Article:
What would I say?  Well, I had a million and one things I wanted to say, but these are children-none of which included one of my children-.  Children, who clearly seemed to have been given an agenda, an orchestrated series of questions to ask and comments to make, which I found upsetting and sickening  I found myself wondering as T.B.M. and I got ready to go to the car if I should have said something, anything, to maybe make these young ladies think.  Would it have been worth it?  I’m sure the homeschooled girl would have appreciated it, but does that cross a line when it’s not your child?  Should we ensure that by a certain age they can defend homeschooling and our family’s choices?  Why do they even need to defend it?!  I think I was so floored that it was children saying it, I’ve heard adults make these comments millions of times-especially my own family-, but I’ve heard next to nothing from other children-especially of this caliber-.  The most I have directly heard was when General Disarray was asked one day which school he attended because, the boy who asked never sees him around school, he told the boy he was homeschooled, and the boy goes “Oh, well I wish we went to the same school so we could see each other more”.  I’m pretty sure this would have been the boy’s response no matter what, since we don’t live in the same school zone as him, and it’s an understandable response given their ages and how much fun they have when they are able to interact with each other. 

The exchange between the three girls though, has left a horrible taste in my mouth, and I wonder what would other homeschoolers do?  Would you sit and observe and internalize the interaction so you can better prepare your own children for similar interactions if they ever arise?  Would you speak up and tell the girls that every family has to make decisions for their family and sometimes these decisions aren’t the same as everyone else's, but these decisions are given a lot of thought.  And maybe if they are genuinely interested in learning about homeschooling they should either hush and listen to what the girl is saying or ask the girl’s mother why she made the choice she did?  Or would you do something else entirely?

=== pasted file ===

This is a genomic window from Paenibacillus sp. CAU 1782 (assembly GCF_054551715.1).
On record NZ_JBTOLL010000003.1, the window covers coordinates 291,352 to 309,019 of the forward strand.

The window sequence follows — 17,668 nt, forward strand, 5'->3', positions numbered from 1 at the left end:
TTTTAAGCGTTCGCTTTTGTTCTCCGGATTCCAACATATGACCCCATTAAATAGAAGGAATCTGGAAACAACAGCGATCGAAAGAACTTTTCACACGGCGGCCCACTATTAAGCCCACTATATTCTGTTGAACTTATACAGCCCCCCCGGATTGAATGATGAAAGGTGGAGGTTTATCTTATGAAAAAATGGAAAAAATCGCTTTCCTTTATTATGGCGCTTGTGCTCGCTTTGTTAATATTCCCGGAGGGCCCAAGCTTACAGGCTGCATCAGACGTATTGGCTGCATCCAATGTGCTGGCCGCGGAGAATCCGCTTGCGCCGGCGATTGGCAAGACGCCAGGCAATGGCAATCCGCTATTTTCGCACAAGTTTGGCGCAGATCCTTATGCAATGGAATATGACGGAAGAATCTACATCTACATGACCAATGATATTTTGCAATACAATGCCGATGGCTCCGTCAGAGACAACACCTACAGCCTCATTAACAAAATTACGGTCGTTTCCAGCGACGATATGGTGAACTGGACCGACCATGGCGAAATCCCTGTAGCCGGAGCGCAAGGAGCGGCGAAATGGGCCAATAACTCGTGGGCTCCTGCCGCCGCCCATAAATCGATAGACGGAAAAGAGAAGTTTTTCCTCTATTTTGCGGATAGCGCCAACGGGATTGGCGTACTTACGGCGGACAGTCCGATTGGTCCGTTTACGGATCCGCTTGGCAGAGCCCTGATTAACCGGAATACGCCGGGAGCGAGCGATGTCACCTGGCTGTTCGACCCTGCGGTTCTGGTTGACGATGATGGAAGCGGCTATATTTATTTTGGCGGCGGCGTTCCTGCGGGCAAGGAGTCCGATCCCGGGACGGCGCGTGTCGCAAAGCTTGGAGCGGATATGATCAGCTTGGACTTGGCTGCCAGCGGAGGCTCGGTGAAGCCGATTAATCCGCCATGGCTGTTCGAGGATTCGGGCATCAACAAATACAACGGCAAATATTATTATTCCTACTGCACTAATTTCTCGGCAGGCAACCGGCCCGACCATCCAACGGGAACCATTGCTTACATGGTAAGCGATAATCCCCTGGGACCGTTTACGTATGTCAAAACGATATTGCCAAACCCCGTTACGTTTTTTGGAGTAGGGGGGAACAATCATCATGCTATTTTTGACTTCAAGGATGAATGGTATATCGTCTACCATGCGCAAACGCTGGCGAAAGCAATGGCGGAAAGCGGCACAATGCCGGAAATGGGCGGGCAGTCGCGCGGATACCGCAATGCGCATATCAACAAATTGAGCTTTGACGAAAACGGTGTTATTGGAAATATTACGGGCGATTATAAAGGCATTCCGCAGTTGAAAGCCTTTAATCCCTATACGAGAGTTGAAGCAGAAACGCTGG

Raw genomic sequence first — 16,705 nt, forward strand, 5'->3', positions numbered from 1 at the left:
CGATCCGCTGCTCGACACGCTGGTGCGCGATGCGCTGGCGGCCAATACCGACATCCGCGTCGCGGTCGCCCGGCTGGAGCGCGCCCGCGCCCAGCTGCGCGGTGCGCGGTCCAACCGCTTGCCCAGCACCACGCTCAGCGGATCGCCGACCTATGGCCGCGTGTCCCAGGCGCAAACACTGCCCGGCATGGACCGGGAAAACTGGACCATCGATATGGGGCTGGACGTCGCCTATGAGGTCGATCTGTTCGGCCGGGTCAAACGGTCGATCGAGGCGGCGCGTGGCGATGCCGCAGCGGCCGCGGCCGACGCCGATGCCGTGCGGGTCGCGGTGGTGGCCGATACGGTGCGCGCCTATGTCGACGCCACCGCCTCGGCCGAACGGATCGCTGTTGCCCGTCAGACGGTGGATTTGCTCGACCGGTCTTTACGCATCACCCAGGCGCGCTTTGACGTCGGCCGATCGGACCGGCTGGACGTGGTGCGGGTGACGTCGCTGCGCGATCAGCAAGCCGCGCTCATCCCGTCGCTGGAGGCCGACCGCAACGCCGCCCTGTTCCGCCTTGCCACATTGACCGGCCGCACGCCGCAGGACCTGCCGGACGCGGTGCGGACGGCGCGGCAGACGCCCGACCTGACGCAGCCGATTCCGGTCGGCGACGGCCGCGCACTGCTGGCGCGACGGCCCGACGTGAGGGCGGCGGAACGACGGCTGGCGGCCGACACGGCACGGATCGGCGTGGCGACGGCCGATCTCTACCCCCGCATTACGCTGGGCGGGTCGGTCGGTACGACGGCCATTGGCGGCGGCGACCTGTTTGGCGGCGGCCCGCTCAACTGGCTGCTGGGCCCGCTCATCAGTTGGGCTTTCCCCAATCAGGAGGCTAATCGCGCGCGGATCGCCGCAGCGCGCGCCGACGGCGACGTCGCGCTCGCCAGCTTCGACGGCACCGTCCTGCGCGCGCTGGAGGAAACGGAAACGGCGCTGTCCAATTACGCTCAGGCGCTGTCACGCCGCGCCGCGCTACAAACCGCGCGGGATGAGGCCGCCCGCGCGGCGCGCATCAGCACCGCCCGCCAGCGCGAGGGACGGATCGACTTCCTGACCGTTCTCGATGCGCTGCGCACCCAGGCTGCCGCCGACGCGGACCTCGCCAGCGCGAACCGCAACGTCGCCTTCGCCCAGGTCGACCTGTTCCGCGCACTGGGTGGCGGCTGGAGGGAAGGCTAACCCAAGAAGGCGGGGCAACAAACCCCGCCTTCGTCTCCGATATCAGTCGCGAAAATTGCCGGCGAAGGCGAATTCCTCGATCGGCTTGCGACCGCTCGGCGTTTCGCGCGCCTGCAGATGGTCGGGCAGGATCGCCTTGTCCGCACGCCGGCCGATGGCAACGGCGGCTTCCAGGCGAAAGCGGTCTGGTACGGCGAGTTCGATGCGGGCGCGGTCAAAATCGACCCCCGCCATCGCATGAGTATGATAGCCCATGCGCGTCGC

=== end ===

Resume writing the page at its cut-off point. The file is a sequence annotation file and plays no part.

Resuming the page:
Should I be spending some time each day helping T.B.M. perfect a homeschooling elevator speech? 
Really what I want to know the most is WHY DO WE HAVE TO DEFEND THIS?!  Why do our CHILDREN have to defend this?!  I don’t see the kids at this activity who attend public or private school having to defend their parents choices for sending them to these institutions, but those of us who opt out of these institutions have to defend that decision, why the hell is that?! 

Why, why, why, why, WHY?!  

Copyright(c)2012 Rayven Holmes

Back in January I touched on our 2012-2013 plans and after ordering some of the needed items, viewing some of the materials a friend of mine had, and a long chat with The Spouse the decision was made to change up our plans.  Despite my original stance on using a “box” curriculum or “all-in-one” I had a change of heart, which is of course the beauty of homeschooling, you can change things as you see fit. 

While we have managed to get some work done this year, neither the spouse nor I ,are pleased with the current way things are progressing-there is a lack of structure we both feel is necessary in our homeschooling-and our home in general-.  I had gone back and forth for some time over using Oak Meadow, I did like the way the program looked, but didn’t really want to use an “all-in-one”.  After a long discussion with The Spouse –I’m talking about a conversation that went well into the early morning hours!- where we both expressed concerns, expectations, positives, and negatives of switching as well as our current hodgepodge of materials. 

We went through the Oak Meadow Grade K that I had purchased from a friend and decided that while we like the material it was too easy for Professor Chaos so I purchased the Grade 1 for him and we will be starting that as soon as it arrives.  For General Disarray we decided to skip fourth grade because he already knows a great deal of the material Grade 4 covers and what we haven’t covered Oak Meadow covers as review in the start of the year, so we are going directly to Grade 5.